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Setting the stage for science in schools

EIROforum presents the very best of European science teaching


How can you weigh the Earth with a straw, a paperclip and a piece of thread? Why don't we really know what we see? How can a juggling act explain mathematics?

These are but a few of the on-stage activities that will be shown at the EIROforum Science on Stage Festival, to be held from 21 to 25 November at CERN in Geneva (Switzerland). With support from the European Commission, this international festival brings together around 500 science educators from 29 European countries to show how fascinating and entertaining science can be.

"Science is fun! This is what this week-long event will show by presenting innovative methods of teaching science and demonstrations", says Helen Wilson from the European Space Agency and co-ordinator of the event.

"At the festival, teachers have the chance to view things from a new perspective, to be entertained and enchanted by science", says Rolf Landua, Head of Education at CERN and Chairman of the event. "As well as taking to the stage, they set up stalls in fair-like surroundings to share their most successful teaching tricks."

Workshops on themes as varied as "flying on stage", "the theatre of science", or "stem cell research" and "gamma-ray bursts", will give the attendees - teachers and other science educators - the chance to discuss and come up with solutions to the problem of growing disinterest for science in Europe.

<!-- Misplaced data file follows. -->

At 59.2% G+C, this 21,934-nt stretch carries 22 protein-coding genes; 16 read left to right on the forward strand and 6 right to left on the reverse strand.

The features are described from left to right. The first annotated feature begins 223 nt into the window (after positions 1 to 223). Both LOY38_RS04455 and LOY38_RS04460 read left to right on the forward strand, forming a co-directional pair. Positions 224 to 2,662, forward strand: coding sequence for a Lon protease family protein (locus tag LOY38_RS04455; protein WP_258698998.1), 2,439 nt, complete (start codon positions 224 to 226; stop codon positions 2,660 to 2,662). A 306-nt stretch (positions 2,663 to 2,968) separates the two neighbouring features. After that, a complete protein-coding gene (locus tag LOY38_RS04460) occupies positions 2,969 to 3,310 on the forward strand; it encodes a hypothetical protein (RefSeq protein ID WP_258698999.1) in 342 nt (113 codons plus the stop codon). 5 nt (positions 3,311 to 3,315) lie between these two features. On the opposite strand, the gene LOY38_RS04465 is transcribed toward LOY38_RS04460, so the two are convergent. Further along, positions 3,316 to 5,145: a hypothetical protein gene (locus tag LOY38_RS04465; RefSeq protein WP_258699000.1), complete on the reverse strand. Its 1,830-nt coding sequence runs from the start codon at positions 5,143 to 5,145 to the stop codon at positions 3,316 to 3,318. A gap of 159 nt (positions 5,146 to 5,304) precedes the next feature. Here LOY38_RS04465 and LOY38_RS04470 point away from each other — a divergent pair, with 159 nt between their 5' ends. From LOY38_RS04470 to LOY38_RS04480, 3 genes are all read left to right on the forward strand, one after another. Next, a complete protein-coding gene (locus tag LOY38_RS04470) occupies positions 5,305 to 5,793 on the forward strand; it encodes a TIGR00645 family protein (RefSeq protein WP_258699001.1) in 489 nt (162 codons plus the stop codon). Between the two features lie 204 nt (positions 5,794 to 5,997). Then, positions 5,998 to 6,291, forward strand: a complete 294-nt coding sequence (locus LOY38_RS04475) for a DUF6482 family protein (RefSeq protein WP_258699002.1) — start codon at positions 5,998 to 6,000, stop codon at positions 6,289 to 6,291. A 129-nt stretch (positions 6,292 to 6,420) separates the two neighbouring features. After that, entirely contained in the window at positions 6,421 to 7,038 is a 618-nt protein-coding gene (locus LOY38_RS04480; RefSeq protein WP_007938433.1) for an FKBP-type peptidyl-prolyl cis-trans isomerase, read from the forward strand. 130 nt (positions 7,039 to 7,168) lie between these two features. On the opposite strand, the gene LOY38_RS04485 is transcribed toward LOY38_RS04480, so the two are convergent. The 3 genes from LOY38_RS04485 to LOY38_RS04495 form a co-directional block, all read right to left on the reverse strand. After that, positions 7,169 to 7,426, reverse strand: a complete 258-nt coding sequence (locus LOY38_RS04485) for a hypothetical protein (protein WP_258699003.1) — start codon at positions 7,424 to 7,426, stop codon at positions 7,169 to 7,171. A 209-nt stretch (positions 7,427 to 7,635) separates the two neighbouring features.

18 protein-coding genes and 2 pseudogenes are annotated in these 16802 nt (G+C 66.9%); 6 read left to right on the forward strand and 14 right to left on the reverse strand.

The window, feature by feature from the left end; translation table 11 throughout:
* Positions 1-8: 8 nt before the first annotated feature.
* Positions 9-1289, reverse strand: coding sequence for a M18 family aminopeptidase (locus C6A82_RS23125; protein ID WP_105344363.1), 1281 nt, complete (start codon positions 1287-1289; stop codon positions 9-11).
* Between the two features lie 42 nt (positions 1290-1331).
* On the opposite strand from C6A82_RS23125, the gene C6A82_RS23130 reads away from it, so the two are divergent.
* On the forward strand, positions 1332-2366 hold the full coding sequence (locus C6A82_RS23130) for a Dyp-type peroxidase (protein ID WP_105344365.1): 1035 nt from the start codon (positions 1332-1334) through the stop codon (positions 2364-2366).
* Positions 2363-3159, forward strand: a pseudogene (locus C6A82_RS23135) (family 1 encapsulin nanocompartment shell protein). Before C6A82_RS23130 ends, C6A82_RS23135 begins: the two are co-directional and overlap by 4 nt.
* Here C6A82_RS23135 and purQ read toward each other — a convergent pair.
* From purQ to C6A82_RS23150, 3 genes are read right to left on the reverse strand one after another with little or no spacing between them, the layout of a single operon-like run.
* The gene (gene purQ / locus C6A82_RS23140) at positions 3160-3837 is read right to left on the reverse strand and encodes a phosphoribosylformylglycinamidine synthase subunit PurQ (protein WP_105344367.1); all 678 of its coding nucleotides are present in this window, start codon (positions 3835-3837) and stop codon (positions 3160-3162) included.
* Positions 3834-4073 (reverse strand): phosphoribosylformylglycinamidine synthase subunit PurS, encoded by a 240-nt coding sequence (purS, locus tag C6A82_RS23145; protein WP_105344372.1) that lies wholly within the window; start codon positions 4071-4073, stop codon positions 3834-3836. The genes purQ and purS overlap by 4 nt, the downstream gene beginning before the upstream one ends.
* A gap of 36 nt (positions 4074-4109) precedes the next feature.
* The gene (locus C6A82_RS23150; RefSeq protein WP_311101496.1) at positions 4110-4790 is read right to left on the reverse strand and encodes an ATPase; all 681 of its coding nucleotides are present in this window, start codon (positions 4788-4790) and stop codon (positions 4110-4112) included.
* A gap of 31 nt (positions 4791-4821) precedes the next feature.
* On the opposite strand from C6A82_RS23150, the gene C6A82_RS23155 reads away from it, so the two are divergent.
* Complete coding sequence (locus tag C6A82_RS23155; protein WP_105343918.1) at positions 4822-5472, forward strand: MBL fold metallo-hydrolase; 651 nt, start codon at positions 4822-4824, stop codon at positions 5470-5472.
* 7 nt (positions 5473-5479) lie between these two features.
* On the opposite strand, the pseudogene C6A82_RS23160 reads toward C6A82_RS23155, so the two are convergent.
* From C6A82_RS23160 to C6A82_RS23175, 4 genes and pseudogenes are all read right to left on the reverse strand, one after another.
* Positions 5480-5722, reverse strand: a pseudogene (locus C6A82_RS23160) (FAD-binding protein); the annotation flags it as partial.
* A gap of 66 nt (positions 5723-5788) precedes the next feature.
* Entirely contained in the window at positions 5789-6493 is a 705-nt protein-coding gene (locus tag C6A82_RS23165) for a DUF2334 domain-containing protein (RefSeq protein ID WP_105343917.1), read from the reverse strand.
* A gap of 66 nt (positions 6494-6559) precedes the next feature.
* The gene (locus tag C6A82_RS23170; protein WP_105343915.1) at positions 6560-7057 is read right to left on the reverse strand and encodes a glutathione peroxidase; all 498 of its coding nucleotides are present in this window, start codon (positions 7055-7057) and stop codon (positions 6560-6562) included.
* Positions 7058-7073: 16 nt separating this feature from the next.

"A key element of the Science on Stage concept is to give teachers an up-to-date 'insider's view' of what is happening in big science, to tell them about new, highly diverse and interesting career opportunities for their pupils, and to create a European atmosphere where bright young people can meet and interact", says Colin Carlile, Director General of the Institut Laue-Langevin and current chairman of the EIROforum.

At the end of the festival, the European Science Teaching Awards will be presented. The names of the winners will be made public on the Science on Stage web site at 12:00 CET on Friday 25 November. In addition, highlights of the Festival will feature in a new "Science in School" journal, to be launched by EIROforum in 2006. The new journal is dedicated to best teaching materials and practices in Europe.

The festival is the final event of a two-year-long programme of events that has taken place in virtually every European country and from which delegates have been selected for their outstanding projects promoting science.

The event continues the vastly successful "Physics on Stage" festivals organised by EIROforum organisations in 2000, 2002 and 2003.

Journalists are cordially invited to take part in this unique European event. The detailed programme and practical details are available on the Science on Stage web site at


For more information on the Science on Stage Festival, contact:
Helen Wilson
ESTEC/European Space Agency
Noordwijk, The Netherlands
Phone: 3-171-565-5518

Rolf Landua
Geneva, Switzerland
Phone: 4-122-767-2051

For journalist accreditation, please contact:
Renilde Vanden Broeck
Geneva, Switzerland
Phone: 4-122-767-2141

For more information on each of the organisations, please contact each of the press offices:
Renilde Vanden Broeck
Tel: 4-122-767-2141

Jennifer Hay
Tel: 44-123-546-6232

Sarah Sherwood
Tel: 49-622-138-7125

Media Relations
Tel: 3-315-369-7155

Henri Boffn
Tel: 49-893-200-6222

Montserrat Capellas
Tel: 3-347-688-2663

Françoise Vauquois
Tel: 3-347-620-7107

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